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News ::
Saudi prince: Saudi Arabia will not prevent jihad (english)
14 Jan 2003
RIYADH, Saudi Arabia - Saudi Arabia will never fightIslamic trends or prevent holy struggle in God's name, but is detaining Saudis as part of efforts to track al-Qaida members and protect its citizens, a senior Saudi official said in remarks published Tuesday.

RIYADH, Saudi Arabia - Saudi Arabia will never fightIslamic trends or prevent holy struggle in God's name, but is detaining Saudis as part of efforts to track al-Qaida members and protect its citizens, a senior Saudi official said in remarks published Tuesday.

"The kingdom can never fight the Islamic trend because it is the country of Islam, and it can never fight any effort made for the good - especially jihad (holy struggle) in the name of God," deputy Interior Minister Prince Ahmed said, according to the Okaz daily newspaper.

Since the Sept. 11 attacks on the United States, Saudi Arabia has been criticized as too tolerant of Islamic extremism and for supporting charities active in Muslim countries gripped by armed conflict, including Afghanistan and Chechnya.

Western reports have suggested Saudi money contributed to such charities was being used to support Islamic extremist groups - a claim denied by the Saudis, who insist their aid has been offered purely for social and medical purposes.

Prince Ahmed, speaking to reporters Monday, said pursuing and detaining a number of Saudis was part of tracking down members of al-Qaida. It was, he said, motivated by "the kingdom's desire to preserve its citizens from destructive discussions." He did not elaborate.

Saudi Arabia is in a delicate position when it comes to dealing with extremism.

The monarchy and the fundamentalist religious establishment long have relied on each other for strength and stability. Alleged terror mastermind Osama bin Laden's violent anti-West rhetoric presented as a defense of Islam resonates among some fundamentalists in the kingdom. But the kingdom is a close ally of the United States and has been plagued by bin Laden since the early 1990s, stripping him of his citizenship in 1994 for agitating against the monarchy.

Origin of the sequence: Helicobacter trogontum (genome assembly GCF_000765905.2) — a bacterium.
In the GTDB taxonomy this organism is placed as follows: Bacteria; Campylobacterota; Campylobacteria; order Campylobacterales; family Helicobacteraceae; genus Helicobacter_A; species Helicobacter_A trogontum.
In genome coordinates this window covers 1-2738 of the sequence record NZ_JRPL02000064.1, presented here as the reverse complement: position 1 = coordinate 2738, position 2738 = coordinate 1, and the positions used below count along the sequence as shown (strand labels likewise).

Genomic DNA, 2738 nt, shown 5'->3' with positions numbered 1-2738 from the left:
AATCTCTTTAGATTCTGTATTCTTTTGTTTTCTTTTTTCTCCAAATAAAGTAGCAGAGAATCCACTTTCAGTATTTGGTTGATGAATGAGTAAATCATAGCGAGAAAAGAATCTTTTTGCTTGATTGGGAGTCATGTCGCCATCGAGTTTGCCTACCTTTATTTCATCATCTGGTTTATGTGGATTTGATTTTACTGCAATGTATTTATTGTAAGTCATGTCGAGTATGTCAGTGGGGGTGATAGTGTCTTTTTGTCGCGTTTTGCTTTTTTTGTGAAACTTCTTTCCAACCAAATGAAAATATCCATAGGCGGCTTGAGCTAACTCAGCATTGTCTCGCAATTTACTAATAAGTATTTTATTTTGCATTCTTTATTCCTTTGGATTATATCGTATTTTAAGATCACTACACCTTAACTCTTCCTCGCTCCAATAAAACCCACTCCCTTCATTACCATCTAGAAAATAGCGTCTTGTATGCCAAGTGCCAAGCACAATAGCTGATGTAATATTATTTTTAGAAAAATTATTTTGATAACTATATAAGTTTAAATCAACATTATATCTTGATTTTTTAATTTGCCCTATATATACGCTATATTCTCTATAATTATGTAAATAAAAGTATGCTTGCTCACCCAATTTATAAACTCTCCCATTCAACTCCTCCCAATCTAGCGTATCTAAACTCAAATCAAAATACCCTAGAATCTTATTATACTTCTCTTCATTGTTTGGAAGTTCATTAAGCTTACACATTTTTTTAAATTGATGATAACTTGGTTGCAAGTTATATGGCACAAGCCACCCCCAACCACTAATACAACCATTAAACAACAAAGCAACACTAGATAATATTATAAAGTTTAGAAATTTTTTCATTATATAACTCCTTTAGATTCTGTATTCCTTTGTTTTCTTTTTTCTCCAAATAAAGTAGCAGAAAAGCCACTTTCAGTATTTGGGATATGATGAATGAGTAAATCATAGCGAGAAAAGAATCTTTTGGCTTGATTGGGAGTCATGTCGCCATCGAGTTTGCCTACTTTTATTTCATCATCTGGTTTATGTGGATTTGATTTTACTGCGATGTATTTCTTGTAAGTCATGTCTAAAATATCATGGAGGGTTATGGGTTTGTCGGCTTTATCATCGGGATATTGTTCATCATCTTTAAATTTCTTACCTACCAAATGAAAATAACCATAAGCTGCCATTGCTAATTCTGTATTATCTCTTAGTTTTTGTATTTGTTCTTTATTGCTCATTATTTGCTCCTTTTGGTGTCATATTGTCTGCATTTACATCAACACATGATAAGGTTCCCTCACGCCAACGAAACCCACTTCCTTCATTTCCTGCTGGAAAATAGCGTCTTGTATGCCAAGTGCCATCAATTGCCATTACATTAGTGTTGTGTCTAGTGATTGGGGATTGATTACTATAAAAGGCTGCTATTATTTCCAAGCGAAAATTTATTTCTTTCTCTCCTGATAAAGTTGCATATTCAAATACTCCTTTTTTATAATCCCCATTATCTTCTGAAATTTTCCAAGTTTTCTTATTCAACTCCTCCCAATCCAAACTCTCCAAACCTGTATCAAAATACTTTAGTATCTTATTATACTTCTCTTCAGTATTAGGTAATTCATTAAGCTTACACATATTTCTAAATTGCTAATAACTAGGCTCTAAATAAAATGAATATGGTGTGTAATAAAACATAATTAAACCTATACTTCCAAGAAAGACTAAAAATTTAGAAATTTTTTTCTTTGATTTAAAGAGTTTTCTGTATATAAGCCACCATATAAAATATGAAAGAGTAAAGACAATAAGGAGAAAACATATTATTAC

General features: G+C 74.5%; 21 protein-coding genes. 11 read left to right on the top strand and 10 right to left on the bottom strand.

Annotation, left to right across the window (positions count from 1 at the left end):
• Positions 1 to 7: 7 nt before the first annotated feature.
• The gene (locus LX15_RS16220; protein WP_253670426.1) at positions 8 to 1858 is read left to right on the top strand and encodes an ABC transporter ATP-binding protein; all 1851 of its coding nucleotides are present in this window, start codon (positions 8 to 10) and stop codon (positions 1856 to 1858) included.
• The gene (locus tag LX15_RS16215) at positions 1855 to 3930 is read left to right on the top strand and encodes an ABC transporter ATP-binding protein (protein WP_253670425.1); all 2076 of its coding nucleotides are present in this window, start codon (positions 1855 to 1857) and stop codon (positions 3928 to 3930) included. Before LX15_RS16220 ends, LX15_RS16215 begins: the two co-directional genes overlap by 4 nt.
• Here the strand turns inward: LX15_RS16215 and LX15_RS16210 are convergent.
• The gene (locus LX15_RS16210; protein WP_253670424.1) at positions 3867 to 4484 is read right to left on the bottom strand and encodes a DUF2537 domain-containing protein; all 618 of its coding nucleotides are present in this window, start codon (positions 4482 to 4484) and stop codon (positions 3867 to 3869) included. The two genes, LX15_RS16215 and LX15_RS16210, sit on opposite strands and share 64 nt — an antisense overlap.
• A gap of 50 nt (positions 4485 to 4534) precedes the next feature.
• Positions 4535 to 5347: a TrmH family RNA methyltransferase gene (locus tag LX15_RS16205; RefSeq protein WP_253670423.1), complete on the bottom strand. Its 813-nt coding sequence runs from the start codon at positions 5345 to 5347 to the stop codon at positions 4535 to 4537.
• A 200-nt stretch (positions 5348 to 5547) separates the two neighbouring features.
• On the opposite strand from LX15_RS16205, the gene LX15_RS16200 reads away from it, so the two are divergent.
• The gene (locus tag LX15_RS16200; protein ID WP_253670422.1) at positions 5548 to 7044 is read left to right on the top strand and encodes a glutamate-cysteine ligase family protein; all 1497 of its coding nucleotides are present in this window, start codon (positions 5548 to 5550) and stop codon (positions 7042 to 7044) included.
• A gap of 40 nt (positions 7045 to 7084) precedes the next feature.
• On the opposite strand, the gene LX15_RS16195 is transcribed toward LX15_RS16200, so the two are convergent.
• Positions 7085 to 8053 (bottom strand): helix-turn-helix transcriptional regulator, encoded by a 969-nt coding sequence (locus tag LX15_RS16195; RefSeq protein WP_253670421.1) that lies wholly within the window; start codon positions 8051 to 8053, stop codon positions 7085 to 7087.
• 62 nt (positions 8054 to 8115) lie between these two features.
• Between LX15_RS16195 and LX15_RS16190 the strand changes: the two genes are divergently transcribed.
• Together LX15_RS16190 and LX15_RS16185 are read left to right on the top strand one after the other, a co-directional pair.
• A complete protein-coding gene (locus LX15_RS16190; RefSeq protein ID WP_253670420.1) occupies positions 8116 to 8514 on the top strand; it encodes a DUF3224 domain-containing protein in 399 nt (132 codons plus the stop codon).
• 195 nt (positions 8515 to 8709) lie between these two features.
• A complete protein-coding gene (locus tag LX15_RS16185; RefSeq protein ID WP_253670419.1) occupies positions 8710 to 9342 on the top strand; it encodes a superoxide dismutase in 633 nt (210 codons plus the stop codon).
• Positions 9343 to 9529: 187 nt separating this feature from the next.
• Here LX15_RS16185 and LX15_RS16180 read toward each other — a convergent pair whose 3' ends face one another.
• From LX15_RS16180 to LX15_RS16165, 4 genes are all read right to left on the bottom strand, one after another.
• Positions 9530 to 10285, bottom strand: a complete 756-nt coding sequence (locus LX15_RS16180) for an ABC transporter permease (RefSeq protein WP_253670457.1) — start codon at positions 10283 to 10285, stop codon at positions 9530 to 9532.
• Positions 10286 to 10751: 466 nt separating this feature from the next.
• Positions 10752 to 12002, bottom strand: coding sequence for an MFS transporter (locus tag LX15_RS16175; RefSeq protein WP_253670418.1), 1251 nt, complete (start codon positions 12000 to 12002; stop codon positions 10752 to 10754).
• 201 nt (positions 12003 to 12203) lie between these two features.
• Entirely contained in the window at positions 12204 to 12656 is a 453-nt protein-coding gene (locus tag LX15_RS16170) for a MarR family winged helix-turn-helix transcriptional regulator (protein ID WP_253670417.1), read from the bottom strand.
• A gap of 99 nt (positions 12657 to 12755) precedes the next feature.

He said those being detained included some inside the kingdom and others who arrived from outside.

Prince Ahmed did not cite figures, but last month Saudi Arabia said the kingdom had questioned more than 2,000 individuals in connection with the U.S. war on terrorism - many of them former Islamic fighters against the Soviets in Afghanistan in the 1980s and fighters in Bosnia and Chechnya. Adel al-Jubeir, Saudi foreign policy adviser in Washington, said then about 100 suspects were detained for questioning.

Prince Ahmed said that many of the Saudis held at a U.S. detention center in Guantanamo Bay, Cuba, over suspected links to bin Laden's al-Qaida terror network were innocent.

The kingdom says 125 Saudis are held at Guantanamo Bay. It took five months for Saudi Arabia to acknowledge that 15 of the 19 Sept. 11 hijackers were Saudis. Bin Laden's al-Qaida network is blamed for the attacks.
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